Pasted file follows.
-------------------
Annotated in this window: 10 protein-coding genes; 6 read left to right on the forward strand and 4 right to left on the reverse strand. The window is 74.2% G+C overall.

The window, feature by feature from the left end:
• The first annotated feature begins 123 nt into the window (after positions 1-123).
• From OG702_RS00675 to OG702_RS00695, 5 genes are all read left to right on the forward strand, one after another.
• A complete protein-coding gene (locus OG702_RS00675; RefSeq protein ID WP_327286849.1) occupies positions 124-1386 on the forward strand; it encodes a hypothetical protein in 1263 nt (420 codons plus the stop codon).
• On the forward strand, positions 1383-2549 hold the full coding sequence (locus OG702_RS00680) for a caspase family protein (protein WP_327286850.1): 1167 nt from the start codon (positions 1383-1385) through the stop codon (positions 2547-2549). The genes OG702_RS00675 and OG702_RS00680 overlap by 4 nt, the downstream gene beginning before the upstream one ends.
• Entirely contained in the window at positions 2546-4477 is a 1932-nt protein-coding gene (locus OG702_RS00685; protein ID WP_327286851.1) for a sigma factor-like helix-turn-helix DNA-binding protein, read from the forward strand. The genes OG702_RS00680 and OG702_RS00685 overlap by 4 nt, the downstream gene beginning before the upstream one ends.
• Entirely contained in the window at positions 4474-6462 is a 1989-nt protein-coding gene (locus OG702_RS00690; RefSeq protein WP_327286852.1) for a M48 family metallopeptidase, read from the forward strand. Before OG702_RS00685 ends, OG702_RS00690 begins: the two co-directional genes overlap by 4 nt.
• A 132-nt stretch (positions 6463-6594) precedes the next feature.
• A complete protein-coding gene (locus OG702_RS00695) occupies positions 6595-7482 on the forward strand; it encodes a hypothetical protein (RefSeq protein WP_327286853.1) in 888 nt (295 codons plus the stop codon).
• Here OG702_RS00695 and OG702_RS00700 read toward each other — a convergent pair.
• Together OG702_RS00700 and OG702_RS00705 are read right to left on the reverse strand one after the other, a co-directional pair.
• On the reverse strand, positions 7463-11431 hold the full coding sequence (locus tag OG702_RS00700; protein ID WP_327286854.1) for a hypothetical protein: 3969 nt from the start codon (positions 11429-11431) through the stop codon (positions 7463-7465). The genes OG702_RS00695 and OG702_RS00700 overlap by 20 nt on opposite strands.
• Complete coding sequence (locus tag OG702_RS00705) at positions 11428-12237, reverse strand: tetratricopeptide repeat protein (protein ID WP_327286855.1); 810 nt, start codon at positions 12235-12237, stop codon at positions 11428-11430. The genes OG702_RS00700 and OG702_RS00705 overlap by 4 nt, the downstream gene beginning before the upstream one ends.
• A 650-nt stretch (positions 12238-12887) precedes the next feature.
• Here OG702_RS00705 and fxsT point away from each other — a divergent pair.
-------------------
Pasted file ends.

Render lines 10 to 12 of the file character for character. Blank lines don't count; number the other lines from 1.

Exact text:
• A complete protein-coding gene (locus OG702_RS00695) occupies positions 6595-7482 on the forward strand; it encodes a hypothetical protein (RefSeq protein WP_327286853.1) in 888 nt (295 codons plus the stop codon).
• Here OG702_RS00695 and OG702_RS00700 read toward each other — a convergent pair.
• Together OG702_RS00700 and OG702_RS00705 are read right to left on the reverse strand one after the other, a co-directional pair.